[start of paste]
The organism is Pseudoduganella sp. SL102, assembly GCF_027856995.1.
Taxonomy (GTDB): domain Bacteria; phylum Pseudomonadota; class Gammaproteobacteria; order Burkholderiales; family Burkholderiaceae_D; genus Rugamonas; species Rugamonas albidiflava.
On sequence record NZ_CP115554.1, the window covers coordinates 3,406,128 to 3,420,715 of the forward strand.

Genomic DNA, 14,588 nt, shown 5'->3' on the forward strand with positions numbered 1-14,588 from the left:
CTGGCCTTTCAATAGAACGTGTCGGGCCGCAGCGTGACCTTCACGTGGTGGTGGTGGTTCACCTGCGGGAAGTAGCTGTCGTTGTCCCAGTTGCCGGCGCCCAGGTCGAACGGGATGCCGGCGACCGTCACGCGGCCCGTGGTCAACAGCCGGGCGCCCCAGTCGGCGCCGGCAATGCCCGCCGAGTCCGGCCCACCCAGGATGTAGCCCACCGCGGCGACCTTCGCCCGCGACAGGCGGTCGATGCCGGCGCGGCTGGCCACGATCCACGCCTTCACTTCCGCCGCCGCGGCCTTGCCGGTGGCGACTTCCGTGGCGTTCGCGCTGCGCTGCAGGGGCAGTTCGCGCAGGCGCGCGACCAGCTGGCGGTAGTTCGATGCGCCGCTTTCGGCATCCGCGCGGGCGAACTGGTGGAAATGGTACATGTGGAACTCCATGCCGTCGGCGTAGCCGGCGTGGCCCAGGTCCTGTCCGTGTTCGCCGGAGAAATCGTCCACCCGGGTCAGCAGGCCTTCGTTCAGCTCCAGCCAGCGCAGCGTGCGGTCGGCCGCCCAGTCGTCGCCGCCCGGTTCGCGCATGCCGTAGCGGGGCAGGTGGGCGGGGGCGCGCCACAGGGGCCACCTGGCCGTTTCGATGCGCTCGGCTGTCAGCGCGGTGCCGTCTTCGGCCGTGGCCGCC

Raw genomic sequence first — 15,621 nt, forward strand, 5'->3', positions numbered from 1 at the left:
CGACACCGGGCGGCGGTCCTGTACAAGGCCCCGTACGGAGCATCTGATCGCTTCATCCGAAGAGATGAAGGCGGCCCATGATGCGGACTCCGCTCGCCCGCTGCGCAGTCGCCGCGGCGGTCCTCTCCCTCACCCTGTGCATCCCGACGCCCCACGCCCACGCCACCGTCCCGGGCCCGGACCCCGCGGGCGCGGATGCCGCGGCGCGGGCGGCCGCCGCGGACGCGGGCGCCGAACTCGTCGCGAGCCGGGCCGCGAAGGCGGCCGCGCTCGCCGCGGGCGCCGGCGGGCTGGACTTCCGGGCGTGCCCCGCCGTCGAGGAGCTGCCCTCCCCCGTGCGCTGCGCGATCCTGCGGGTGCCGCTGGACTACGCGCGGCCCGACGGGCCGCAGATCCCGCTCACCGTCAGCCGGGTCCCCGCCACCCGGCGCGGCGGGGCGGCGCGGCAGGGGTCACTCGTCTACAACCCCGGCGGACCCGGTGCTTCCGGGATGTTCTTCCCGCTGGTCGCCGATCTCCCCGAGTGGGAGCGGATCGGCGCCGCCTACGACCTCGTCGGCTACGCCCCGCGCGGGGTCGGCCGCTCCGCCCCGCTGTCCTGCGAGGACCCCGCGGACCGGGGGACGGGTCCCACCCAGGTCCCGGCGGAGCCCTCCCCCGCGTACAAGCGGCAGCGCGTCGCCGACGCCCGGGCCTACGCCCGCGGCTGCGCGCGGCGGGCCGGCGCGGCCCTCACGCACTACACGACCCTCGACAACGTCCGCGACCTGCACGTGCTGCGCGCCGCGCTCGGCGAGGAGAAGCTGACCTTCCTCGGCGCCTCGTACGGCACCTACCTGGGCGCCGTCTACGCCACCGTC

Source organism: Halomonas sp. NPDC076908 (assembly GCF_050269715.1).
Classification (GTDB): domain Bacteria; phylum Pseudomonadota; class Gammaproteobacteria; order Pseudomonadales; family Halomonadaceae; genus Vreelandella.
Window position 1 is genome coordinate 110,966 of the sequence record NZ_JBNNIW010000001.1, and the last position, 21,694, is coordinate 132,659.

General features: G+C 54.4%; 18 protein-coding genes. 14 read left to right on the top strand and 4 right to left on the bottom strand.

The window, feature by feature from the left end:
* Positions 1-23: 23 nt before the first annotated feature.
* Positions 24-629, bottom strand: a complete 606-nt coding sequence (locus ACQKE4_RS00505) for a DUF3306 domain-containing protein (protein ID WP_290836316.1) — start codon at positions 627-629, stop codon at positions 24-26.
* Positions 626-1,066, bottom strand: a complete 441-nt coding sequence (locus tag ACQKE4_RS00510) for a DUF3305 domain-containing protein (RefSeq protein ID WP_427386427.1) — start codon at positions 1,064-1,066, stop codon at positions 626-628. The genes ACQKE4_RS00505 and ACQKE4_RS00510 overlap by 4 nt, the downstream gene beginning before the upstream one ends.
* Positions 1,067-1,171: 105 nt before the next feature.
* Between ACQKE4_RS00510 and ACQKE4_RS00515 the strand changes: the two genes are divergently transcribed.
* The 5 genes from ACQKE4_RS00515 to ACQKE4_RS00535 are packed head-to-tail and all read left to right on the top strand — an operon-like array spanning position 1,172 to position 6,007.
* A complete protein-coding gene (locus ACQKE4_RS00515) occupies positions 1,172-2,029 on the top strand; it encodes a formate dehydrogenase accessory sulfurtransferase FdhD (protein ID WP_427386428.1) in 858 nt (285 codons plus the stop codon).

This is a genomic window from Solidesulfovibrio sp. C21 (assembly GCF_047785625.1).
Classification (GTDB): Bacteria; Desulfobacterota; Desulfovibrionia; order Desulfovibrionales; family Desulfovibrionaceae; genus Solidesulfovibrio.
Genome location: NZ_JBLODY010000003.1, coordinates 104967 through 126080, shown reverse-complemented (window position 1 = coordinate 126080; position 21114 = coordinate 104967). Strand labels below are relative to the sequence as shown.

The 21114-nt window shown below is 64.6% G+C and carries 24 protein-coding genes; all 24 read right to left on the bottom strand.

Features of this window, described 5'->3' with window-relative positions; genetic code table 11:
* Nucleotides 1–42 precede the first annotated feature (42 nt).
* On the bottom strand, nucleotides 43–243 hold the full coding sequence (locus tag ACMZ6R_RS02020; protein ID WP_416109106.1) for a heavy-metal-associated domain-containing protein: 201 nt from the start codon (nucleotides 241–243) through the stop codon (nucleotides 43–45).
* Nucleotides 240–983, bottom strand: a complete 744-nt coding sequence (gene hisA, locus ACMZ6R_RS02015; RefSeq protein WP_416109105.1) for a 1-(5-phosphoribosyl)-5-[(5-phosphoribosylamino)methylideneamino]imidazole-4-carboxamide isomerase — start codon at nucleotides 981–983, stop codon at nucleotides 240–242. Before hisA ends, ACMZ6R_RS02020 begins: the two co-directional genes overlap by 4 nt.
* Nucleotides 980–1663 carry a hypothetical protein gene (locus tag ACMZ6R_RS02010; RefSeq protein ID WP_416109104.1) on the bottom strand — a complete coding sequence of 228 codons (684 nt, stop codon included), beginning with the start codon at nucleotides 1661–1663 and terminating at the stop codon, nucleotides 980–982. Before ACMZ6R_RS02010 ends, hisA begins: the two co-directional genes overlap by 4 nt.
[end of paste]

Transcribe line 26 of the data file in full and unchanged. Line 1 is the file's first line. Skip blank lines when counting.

* On the bottom strand, nucleotides 43–243 hold the full coding sequence (locus tag ACMZ6R_RS02020; protein ID WP_416109106.1) for a heavy-metal-associated domain-containing protein: 201 nt from the start codon (nucleotides 241–243) through the stop codon (nucleotides 43–45).